Three generations of the Philadelphia-based Ashhurst family are represented in the collection, beginning with Richard Ashhurst (1784-1861). Ashhurst worked as a drygoods merchant in Philadelphia, Pennsylvania, and in 1829 entered into business with his sons John Ashhurst (1809-1892) and Lewis Richard Ashhurst (1806-1874) to form Richard Ashhurst & Sons.
John Ashhurst’s son, John Ashhurst, Jr., was born in 1839 and became a doctor after attending the University of Pennsylvania; he later served as an assistant surgeon during the American Civil War. John Ashhurst, Jr., began his teaching career in 1877 at the University of Pennsylvania, and published several books over his lifetime. He died in 1900.
The connection of Richard L. Ashhurst is not clear, though he was probably also a grandson of Richard Ashhurst. He may also have been the Richard Lewis Ashhurst who served as adjutant for the 150th Pennsylvania Volunteers, one of the Bucktail regiments of the American Civil War. A Richard L. Ashhurst (1838-1911) also published books on numerous subjects, including law, Shakespeare, and the American Civil War.
“Mellon Picks.” Historical Society of Pennsylvania. http://www2.hsp.org/collections/manuscripts/Mellon/brady_dag.html (Accessed December 7, 2006)
A Guide to the Frazer Family Papers, 1799-1955, 1977-1979. Historical Society of Pennsylvania. http://www.archives.upenn.edu/faids/upt/upt50/frazerfamguide.pdf (Accessed March 16, 2007).
“John Ashhurst.” Dictionary of American Biography (New York: Charles Scribner’s Sons, 1964). Vol. 1, p. 389.
The Ashhurst Family Papers consist of .3 linear feet of land deeds, building contracts, receipts, advertisement letters, and cancelled checks related to family business affairs spanning the years 1818 to 1909. Most of the material deals with the commercial drygoods firm of Richard Ashhurst & Sons as well as the law practice of Richard L. Ashhurst, both in Philadelphia, Pennsylvania. The collection came to the University of Delaware in 1972 as a gift from Anna Moyerman.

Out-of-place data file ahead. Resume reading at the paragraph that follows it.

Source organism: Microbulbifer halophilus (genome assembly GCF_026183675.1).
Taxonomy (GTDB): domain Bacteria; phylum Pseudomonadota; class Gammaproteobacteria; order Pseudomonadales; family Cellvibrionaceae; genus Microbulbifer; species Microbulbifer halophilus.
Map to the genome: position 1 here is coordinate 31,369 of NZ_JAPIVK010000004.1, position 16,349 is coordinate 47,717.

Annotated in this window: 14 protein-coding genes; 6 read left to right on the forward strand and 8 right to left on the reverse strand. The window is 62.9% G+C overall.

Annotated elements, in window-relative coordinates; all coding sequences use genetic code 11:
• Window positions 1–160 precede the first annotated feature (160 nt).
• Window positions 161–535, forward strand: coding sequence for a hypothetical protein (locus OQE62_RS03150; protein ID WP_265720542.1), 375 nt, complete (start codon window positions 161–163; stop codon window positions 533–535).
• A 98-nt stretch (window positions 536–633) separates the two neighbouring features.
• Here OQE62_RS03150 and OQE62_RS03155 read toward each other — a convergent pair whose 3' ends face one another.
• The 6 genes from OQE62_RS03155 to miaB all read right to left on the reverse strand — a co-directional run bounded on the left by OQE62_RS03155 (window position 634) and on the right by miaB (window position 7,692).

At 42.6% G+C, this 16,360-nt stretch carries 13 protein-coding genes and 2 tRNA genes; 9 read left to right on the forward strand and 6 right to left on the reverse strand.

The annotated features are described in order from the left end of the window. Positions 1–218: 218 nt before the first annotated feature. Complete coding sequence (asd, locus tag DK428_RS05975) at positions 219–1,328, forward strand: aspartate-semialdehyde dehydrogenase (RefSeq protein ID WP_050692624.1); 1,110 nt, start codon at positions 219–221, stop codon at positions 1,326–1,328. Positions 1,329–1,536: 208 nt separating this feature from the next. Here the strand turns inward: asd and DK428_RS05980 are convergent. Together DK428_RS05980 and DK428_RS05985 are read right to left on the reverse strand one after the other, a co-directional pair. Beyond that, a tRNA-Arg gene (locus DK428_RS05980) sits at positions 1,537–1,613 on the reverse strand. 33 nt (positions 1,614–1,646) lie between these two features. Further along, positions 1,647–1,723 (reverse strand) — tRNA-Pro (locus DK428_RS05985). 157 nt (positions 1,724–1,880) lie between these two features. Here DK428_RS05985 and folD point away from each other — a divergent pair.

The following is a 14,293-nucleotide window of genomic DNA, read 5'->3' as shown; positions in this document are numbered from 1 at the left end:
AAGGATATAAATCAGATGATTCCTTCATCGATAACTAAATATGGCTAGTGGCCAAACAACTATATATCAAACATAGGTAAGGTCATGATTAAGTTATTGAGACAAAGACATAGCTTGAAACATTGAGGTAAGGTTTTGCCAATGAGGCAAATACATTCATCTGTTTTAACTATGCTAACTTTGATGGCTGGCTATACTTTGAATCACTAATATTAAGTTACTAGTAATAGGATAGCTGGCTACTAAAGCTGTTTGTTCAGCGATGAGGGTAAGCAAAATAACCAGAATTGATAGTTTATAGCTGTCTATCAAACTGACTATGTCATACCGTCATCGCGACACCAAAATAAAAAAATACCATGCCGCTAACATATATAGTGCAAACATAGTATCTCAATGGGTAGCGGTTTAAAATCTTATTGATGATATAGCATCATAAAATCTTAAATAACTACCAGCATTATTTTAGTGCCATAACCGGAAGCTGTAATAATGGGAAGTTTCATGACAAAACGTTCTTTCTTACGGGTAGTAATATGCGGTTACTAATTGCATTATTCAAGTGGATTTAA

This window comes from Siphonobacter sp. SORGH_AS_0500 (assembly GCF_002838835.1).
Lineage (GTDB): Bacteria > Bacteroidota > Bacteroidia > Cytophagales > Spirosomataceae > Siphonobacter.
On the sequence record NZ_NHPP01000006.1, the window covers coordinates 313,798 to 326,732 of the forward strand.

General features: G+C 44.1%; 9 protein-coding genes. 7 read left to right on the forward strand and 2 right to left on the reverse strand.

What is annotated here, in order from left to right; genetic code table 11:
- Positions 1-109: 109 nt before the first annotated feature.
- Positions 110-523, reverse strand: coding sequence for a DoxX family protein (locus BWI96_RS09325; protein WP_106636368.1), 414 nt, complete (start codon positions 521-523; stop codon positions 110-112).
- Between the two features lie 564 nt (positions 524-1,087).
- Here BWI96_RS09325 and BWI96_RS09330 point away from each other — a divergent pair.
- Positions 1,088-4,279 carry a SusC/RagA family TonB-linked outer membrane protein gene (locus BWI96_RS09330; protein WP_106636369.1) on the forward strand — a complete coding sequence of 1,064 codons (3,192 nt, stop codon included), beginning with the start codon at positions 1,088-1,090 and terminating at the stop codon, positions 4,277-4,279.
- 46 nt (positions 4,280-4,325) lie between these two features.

The first series consists of the personal and business papers of Richard Ashhurst (1784-1861). Receipts from 1822 to 1824 detail the construction of Ashhurst’s house in Philadelphia, Pennsylvania. Receipts, letters, and legal documents relate to the drygoods business he ran with two of his sons, Richard Ashhurst & Sons. Among the legal documents is an 1835 land deed written on vellum with wax and paper seals. Two copies of an 1856 building contract for a store, one autograph and one typescript, are also in the file and are accompanied by receipts detailing the building process. Toward the end of his life Richard Ashhurst gave to numerous charities and received receipts and thank you letters from various organizations and individuals. He contributed to schools, orphanages, hospitals, the Albion Society, and more in the late 1850s.
The second series consists of letters sent to the lawyer, Richard L. Ashhurst, dealing with contested land in Mauch Chunk (consolidated with East Mauch Chunk in 1954 to become Jim Thorpe), Pennsylvania. The letters deal with boundary disputes on tracts of land, specifically related to the extraction of coal. Richard L. Ashhurst worked for William Jenks Fell on the cases of Fell versus Markle and Fell versus Keck. Later the land of William Jenks Fell came under the control of Whitney and Kemmerer Coal, which continued to deal with boundary disputes related to the earlier cases. Multiple lawyers sent letters to Richard L. Ashhurst, including Effingham Morris, Samuel Dickson, S.P. Wolverton, George Dallas, Laird Barber, and Henry Martyn Hoyt (1830-1892; governor of Pennsylvania, 1879-1883). The letters reveal information about the practice of law as well as about the business of coal, but they also demonstrate changes in office technology. The letters reflect the increasing use of typewriters over the last decades of the nineteenth century and the use of various types of copy papers. One office even used signature stamps. The collection also includes Western Union Telegraph slips from 1907.
Series three is the first page of an advertisement for The Principles and Practice of Surgery written by Dr. John Ashhurst, Jr..